When Life Is a Hurricane, Stay in the “I”

When Life Is a Hurricane, Stay in the “I”


When your life feels like it’s getting to be too much ... simply stay in the “I” of the hurricane.

My life feels like way too much right now. My business has been pushed to the breaking point by the pandemic. I’ve been having chronic lower back pain and it’s really wearing me down. As if all that wasn’t enough, my wife needs surgery to determine if a mass in her abdomen is cancerous. What do you tell people like me who just feel totally overloaded?

Kevin: I’m sorry to hear you’re in such a difficult time in your life. When we are struggling with many stressors at the same time it’s easy for our thoughts to get into loops of fear, regret, or hopelessness. Cognitive-behavioral therapy (CBT) tells us that we need to practice replacing such loops with better thoughts. This can feel forced or fake to some people. Others just have difficulty coming up with healthier thoughts. When I’m really struggling, I search for a metaphor to guide my mind and spirit to a better place.

Your email made me think of an image I turn to often: “i” is a hurricane and “I” is the eye. This line came to me in writing a nested poem (see box). The small-i version of us is quite expert at generating fearful, stressed-out, depressing thoughts. The small-i self becomes part of the swirling storm in which we are caught when life feels like too much.

The large-I version of us is the eye of the storm. That Self is capable of observing the storm swirling all about us both in the outer events of life and in our small self’s stressed-out approach to them. The large Self is the only version of us that knows how to return over and over to “I accept that this is here now.” But the large-I does not stop with noticing our judgments that life should be other than it is. It has the wisdom to act on whatever needs to be acted on from a centered, nonreactive place.

Inside the eye of any hurricane over the ocean there are many water birds flying around. Where else would they go in a hurricane? Imagine you are a bird near the west coast of Africa that decides it is time to migrate to South America. You find yourself in a hurricane and choose the sensible thing: Stay in the eye. You travel with the eye until it makes landfall. That means you might follow the eye of the storm all the way to Florida. So much for a direct flight to South America!

That’s what times of great difficulty do to us. They take our lives to places we had no intention of going nor ever imagined going. Few people would voluntarily say to life: Bring me a huge storm so that all my plans are disrupted and I end up somewhere I never imagined. But when we are in a hurricane with a track we cannot know or predict we are wise to stay in the “I” and let life take us wherever it is taking us.

How do we stay in the “I” when life is a hurricane?

During intense times we need to notice that many times per day, perhaps hundreds, our small-i minds will meet difficulties in a way that is not helpful. This is because the small-i mind is way off-center. It is caught in the storm’s spiraling winds. Small-mind’s fear does not help us find courage. Its protesting of life’s difficulties does not help us center ourselves in radical acceptance. Its hopelessness does not help us act wisely. When we notice we are in the swirling storm of the small-i mind, we can breathe and do our best to return to the “I” of the storm—to the larger Self that is the only version of us that knows how to be in the storm with acceptance, courage, and openness to where life is taking us.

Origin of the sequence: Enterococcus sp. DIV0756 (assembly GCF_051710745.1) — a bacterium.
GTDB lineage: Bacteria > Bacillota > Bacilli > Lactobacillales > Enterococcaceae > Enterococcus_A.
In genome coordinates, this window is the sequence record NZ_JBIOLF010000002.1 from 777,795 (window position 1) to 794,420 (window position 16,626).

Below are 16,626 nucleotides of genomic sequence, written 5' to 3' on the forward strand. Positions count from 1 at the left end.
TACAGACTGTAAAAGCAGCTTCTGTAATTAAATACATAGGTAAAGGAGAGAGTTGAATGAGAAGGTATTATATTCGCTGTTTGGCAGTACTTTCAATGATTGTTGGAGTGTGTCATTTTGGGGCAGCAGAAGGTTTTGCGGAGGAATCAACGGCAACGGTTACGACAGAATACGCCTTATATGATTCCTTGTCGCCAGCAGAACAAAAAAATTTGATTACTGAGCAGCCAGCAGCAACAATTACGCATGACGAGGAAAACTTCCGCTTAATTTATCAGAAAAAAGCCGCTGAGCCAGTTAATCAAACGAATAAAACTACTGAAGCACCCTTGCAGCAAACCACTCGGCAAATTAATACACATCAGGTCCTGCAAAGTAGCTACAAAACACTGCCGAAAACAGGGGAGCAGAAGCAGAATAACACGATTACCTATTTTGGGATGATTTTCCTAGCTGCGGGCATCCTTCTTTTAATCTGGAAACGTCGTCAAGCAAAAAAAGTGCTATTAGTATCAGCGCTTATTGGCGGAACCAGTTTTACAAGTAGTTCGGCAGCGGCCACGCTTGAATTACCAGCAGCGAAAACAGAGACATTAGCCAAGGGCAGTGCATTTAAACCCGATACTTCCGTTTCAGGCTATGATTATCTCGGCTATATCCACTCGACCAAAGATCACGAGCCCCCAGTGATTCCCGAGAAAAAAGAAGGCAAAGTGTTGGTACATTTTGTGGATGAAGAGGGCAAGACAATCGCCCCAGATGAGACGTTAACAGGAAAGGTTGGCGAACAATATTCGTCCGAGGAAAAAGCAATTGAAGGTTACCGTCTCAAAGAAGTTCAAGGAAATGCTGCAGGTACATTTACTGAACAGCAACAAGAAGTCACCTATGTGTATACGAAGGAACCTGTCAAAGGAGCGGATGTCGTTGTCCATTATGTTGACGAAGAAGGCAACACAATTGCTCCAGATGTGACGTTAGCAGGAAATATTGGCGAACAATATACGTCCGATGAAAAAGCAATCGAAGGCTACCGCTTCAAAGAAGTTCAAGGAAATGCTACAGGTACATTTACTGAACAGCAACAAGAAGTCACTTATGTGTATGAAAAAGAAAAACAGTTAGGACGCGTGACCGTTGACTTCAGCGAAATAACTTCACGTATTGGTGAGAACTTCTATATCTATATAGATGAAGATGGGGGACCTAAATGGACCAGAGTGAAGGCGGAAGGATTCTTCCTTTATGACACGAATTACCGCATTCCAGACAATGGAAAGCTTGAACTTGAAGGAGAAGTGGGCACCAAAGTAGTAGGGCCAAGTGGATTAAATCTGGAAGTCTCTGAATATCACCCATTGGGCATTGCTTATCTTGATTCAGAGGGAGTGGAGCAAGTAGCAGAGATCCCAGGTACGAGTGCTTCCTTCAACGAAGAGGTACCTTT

In difficult times each fearful thought is like a bell calling us to a brief meditation practice. When we notice fearful thoughts, we can breathe as if we have a direct connection to the highest virtues available. We realize that there are now two energies in us simultaneously: fear and courage. Courage doesn’t wait for fear to pass. It is present at the very moment fear is trying to control the mind.

In talking about the hurricane image recently with a patient, it occurred to me that even though human beings are not able to bilocate our bodies, this staying-in-the-I-of- the-storm idea involves a kind of bilocation of the mind. You don’t need to get all of your mind to the “I” of the storm. More realistically, you will observe that you are in two places at once. Your small
self is like a bird that keeps trying to learn how to fly in hurricane-force winds. Another part of your awareness is a bird that has a knack for noticing when it is in the hurricane winds and orienting itself to fly toward the center of the storm as often as necessary.

Information in this column is for general psychoeducational purposes and is not a substitute for assessment and care provided in person by a medical or mental health professional.

Explore nested meditation with Kevin Anderson ...

The apparently faulty grammar of this nested meditation is an attempt to write about two versions of each of us, small-i self and large-I Self, as if observing them from a third van- tage point. The last line, admittedly a bit of a mind-bender, is a playful take on the “love your neighbor as yourself” dictum I heard so often in my upbringing.

i is a hurricane.

i is a hurricane, I is the eye.

i is a hurricane.
I is the eye
of any storm you’re in.

i is a hurricane.
I is the eye
of any storm. You’re in-
vited to be the I in the eye of your neighbor’s i.

From Now Is Where God Lives © 2018 by Kevin Anderson

Eye of the hurricane

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